Sleep apnea considered as a control system instability.

Respiration physiology

PubMedID: 6819618

Longobardo GS, Gothe B, Goldman MD, Cherniack NS. Sleep apnea considered as a control system instability. Respir Physiol. 1982;50(3):311-33.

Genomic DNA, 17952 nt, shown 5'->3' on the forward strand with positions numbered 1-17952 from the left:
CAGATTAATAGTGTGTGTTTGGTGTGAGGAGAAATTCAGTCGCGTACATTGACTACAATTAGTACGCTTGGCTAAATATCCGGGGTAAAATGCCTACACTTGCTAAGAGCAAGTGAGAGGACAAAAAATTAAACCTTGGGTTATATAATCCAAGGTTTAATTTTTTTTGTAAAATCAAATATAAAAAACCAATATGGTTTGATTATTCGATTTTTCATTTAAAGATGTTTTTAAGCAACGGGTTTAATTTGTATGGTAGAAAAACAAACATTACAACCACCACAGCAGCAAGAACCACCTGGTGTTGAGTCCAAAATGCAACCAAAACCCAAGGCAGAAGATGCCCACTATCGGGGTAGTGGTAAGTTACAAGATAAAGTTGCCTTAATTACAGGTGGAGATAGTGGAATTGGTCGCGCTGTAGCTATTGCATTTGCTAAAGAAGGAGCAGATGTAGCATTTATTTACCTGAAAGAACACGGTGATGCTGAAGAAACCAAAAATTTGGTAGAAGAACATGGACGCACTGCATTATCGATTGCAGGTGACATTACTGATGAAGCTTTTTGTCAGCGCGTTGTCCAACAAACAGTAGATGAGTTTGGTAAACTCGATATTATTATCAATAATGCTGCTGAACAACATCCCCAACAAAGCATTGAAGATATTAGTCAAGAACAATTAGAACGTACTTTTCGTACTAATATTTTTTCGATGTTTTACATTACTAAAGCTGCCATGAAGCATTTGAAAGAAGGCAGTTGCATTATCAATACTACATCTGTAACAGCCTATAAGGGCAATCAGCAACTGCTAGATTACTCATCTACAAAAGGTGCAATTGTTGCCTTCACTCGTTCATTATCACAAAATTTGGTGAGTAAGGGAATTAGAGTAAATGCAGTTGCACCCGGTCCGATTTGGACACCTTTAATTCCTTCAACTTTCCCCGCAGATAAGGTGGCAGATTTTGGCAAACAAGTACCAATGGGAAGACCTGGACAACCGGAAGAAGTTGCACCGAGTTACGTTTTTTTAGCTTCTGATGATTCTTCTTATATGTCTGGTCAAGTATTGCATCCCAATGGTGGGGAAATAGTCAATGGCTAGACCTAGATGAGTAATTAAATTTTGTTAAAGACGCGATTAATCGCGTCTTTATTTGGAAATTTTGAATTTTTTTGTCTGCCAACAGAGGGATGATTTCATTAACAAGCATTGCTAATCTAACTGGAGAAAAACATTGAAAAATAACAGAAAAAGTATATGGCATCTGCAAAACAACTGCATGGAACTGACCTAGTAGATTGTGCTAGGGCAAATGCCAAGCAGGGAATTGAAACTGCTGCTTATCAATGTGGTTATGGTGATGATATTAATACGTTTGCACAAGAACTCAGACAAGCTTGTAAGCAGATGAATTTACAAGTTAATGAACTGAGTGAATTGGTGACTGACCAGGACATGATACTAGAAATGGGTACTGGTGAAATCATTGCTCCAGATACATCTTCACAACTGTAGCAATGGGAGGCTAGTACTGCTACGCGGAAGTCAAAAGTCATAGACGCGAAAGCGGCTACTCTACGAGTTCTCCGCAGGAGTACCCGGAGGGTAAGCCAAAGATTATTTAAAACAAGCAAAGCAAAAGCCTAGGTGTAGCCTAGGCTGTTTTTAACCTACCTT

In the present study a mathematical model of the chemical control of respiration is described which attempts to simulate periodic breathing during sleep. The model is an extension of an earlier model which has been shown to successfully reproduce the transient effects of CO2 inhalation on breathing, controlled changes in ventilation on arterial gas tension, and Cheyne-Stokes breathing. Included in the extended model are the effects of chemical stimuli during sleep on both chest wall and upper airway muscle activity. Data is presented indicating that simulations from the model reproduce reasonably well the essential features of the results obtained in eight subjects with periodic respiration during sleep when breathing room air, O2, or low concentrations of CO2. Simulations from the model and the experimental data suggest that periodic breathing during sleep results from unstable operation in the respiratory control system analogous to that seen during instabilities in physical control systems. The model indicates that obstructive as well as central apneas can be produced by control system instability. Furthermore, central apneas increase the likelihood of obstructive apneas while obstructive apneas tend to aggravate the control instability. The model results predict that the characteristics of the periodic breathing seen during sleep, such as apnea length, will depend on circulation time and the sensitivity of both upper airway and chest wall muscles to hypercapnia and hypoxia.